030514 js 0078SPRINGFIELD — Legislation proposed by State Senator Daniel Biss (D-Evanston) to put additional limits on the use of drones by law enforcement became law today. The measure expands on the privacy protections of the Freedom from Drone Surveillance Act, which Biss sponsored last year.

"It's important we continue to develop and refine our regulations on these types of technologies as they advance," Biss said. "This new law expands on our approach of balancing the basic right to privacy with the potential to use technological advances to improve public safety."

Last year's drone law, which was one of the first of its kind, prohibits police from using an unmanned aerial vehicle without a search warrant except in certain clearly defined emergency situations. The new law, which was introduced as Senate Bill 2937, clarifies that in the absence of a warrant, individuals and businesses cannot be obligated to give information collected by privately owned drones over to the authorities. Drones are best known for their military capabilities, but law enforcement agencies, corporations and private individuals have begun purchasing smaller, unarmed versions for a variety of purposes.

The law signed today allows law enforcement to acquire information from a privately owned drone without a warrant if necessary to prevent a terrorist attack, imminent harm to a person or the escape of a suspect; to collect images of a crime scene or traffic accident scene or to locate a missing person. It also states that law enforcement agencies may use their own drones to survey damage and help coordinate relief efforts in a natural disaster or public health emergency.

Category: Press Releases

Gives Metropolitan Water Reclamation District additional options on local projects

mwrd-150x150SPRINGFIELD — Cook County flooding legislation sponsored by State Senator Daniel Biss (D-Evanston) became law today, giving the Metropolitan Water Reclamation District greater flexibility to address local problems. The MWRD, which operates in suburban Cook County, administers regional stormwater projects along major waterways; the district is now authorized to work on localized flooding problems and even purchase and remediate flood-prone properties in cooperation with their current owners.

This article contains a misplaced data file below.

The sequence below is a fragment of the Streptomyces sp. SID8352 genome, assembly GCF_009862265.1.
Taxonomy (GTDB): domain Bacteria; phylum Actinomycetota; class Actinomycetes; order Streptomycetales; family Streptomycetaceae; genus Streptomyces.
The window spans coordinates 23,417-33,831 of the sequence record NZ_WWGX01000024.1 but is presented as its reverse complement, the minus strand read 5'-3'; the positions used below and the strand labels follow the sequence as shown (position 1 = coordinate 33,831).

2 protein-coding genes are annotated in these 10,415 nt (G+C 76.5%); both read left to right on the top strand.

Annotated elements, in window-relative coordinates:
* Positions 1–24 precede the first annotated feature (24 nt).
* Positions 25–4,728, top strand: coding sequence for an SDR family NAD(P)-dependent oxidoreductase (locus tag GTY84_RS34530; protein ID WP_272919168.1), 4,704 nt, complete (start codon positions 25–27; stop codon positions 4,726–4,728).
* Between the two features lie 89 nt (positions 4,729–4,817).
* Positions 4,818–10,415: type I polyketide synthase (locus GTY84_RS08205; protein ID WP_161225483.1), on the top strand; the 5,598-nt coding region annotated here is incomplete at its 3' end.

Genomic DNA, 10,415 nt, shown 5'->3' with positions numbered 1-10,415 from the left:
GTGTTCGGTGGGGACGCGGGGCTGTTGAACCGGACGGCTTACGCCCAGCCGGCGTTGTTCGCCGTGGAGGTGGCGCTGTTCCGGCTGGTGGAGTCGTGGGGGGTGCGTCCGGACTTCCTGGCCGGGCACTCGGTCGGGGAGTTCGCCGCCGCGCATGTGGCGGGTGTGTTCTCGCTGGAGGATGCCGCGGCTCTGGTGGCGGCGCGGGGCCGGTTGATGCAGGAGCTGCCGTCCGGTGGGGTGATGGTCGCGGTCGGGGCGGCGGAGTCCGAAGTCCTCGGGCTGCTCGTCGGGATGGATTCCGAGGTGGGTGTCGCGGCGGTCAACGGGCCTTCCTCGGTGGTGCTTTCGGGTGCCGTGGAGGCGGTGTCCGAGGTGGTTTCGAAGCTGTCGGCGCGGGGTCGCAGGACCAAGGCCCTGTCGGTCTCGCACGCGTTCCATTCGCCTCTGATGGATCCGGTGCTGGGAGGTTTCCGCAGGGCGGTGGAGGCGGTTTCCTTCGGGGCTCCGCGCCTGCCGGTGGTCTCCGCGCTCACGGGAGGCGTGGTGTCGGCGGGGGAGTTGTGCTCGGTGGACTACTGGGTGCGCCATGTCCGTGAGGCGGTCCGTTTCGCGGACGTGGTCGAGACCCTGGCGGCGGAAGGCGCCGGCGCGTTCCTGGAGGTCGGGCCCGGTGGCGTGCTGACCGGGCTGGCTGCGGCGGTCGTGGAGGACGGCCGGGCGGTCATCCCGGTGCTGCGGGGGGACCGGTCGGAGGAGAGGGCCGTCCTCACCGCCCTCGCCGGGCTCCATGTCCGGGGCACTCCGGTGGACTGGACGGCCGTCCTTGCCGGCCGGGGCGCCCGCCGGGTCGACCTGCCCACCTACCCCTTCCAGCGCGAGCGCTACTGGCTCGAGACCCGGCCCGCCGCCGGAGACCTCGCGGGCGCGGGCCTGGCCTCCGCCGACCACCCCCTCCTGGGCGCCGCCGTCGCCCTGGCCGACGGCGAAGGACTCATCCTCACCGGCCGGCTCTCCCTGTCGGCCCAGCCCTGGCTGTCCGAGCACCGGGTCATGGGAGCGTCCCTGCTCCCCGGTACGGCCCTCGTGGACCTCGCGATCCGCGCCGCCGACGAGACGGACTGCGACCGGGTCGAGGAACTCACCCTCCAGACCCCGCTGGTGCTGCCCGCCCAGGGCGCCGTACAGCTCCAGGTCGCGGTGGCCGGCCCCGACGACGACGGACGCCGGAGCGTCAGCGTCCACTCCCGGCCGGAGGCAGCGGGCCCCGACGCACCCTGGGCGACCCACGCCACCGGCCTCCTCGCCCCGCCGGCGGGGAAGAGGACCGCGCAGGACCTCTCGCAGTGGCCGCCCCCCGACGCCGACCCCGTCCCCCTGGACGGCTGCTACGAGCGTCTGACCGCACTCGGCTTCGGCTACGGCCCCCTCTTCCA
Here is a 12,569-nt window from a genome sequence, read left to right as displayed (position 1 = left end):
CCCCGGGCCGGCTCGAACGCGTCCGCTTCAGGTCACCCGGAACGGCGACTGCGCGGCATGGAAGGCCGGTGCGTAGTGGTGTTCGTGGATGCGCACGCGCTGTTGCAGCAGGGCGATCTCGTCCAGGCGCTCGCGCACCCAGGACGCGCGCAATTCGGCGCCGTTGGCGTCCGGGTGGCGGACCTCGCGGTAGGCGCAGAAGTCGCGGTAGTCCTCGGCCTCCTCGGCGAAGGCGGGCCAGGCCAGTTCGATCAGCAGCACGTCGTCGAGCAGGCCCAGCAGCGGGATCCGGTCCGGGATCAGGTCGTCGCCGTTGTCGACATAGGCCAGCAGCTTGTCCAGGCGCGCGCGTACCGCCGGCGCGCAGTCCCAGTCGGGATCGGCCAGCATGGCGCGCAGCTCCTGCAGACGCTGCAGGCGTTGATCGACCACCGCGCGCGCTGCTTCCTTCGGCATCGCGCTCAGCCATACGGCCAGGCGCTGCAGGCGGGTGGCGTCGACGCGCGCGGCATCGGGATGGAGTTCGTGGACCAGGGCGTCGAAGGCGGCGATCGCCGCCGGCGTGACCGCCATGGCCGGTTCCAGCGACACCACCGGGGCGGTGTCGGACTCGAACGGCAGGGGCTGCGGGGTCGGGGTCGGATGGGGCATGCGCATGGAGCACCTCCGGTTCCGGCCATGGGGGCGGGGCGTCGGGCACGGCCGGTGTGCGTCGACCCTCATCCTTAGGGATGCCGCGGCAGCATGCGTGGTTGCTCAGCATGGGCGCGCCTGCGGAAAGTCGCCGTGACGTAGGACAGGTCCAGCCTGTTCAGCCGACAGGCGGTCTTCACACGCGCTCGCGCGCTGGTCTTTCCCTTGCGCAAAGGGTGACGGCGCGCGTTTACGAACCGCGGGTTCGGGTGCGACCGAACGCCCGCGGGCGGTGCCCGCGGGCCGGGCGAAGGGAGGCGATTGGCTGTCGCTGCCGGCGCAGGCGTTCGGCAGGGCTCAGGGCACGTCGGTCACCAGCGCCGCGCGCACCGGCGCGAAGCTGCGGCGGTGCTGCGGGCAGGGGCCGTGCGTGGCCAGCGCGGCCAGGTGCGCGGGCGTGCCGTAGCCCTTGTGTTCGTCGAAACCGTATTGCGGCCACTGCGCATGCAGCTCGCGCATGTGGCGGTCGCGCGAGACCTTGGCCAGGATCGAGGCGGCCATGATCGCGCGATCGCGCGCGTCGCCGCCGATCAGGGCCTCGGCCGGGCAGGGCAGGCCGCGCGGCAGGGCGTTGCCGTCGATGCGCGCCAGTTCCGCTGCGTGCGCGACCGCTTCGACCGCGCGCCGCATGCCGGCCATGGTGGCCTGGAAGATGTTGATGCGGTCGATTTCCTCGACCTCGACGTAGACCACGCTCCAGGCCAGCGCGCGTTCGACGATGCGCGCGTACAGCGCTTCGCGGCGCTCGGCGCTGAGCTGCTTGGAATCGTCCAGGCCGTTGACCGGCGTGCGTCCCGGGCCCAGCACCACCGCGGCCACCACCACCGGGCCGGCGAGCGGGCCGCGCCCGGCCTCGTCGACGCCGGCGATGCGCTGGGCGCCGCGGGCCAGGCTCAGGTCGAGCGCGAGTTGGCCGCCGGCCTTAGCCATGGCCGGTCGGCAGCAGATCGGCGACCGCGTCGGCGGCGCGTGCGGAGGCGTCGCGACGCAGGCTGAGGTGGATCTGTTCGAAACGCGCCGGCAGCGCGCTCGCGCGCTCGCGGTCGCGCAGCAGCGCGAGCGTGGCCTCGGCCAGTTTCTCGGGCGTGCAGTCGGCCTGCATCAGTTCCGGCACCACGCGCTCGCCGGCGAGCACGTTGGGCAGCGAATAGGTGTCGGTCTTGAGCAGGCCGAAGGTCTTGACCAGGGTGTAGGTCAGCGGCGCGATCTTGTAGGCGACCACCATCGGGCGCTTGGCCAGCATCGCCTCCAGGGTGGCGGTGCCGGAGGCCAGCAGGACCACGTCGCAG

"Flooding and related damage are on the rise in Cook County, and the MWRD's capabilities must keep pace with the problem," Biss said. "This law is now on the books because of the perseverance of some of my constituents who came to me seeking a better way for government to intervene on behalf of property owners when floodwaters threaten."

Current law allows the MWRD to use suburban Cook County's stormwater management levy for regional stormwater facilities. The new law, which was introduced as House Bill 3912, allows this revenue to be utilized for local stormwater projects, including voluntary buy-outs of properties whose flooding issues cannot be resolved except through returning the land to an open, permeable state.

The measure takes effect immediately.

Category: Press Releases

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Email: